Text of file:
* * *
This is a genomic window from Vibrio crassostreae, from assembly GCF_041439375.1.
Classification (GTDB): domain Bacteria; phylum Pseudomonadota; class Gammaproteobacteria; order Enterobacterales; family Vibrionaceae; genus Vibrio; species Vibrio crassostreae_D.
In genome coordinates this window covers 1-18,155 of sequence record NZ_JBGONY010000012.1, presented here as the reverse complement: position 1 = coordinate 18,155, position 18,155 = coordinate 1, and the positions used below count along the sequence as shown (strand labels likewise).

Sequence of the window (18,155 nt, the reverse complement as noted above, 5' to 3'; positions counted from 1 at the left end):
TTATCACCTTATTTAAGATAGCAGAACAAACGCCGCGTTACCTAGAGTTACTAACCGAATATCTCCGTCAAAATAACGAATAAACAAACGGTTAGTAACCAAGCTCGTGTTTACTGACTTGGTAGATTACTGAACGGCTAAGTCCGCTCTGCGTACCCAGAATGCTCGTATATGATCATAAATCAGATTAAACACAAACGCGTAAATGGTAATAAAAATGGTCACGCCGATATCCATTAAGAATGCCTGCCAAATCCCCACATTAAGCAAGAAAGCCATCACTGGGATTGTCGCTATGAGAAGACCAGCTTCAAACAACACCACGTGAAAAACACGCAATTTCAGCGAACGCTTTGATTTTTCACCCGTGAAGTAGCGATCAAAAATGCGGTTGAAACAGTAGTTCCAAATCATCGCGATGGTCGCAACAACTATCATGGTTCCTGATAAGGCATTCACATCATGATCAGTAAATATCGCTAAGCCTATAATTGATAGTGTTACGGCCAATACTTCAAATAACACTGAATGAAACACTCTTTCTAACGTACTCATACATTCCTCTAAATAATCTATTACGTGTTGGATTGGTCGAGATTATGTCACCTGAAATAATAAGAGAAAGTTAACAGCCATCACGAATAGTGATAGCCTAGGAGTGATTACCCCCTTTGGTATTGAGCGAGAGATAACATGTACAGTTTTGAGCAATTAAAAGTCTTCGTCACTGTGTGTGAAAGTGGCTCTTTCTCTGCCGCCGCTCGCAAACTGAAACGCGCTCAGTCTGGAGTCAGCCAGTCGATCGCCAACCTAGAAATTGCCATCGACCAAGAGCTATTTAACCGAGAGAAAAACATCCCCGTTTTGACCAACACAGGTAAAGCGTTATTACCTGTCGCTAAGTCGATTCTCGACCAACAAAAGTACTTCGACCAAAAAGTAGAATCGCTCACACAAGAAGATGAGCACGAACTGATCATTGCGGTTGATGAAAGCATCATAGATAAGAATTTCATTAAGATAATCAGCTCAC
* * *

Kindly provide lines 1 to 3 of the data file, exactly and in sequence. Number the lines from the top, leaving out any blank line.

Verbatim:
This is a genomic window from Vibrio crassostreae, from assembly GCF_041439375.1.
Classification (GTDB): domain Bacteria; phylum Pseudomonadota; class Gammaproteobacteria; order Enterobacterales; family Vibrionaceae; genus Vibrio; species Vibrio crassostreae_D.
In genome coordinates this window covers 1-18,155 of sequence record NZ_JBGONY010000012.1, presented here as the reverse complement: position 1 = coordinate 18,155, position 18,155 = coordinate 1, and the positions used below count along the sequence as shown (strand labels likewise).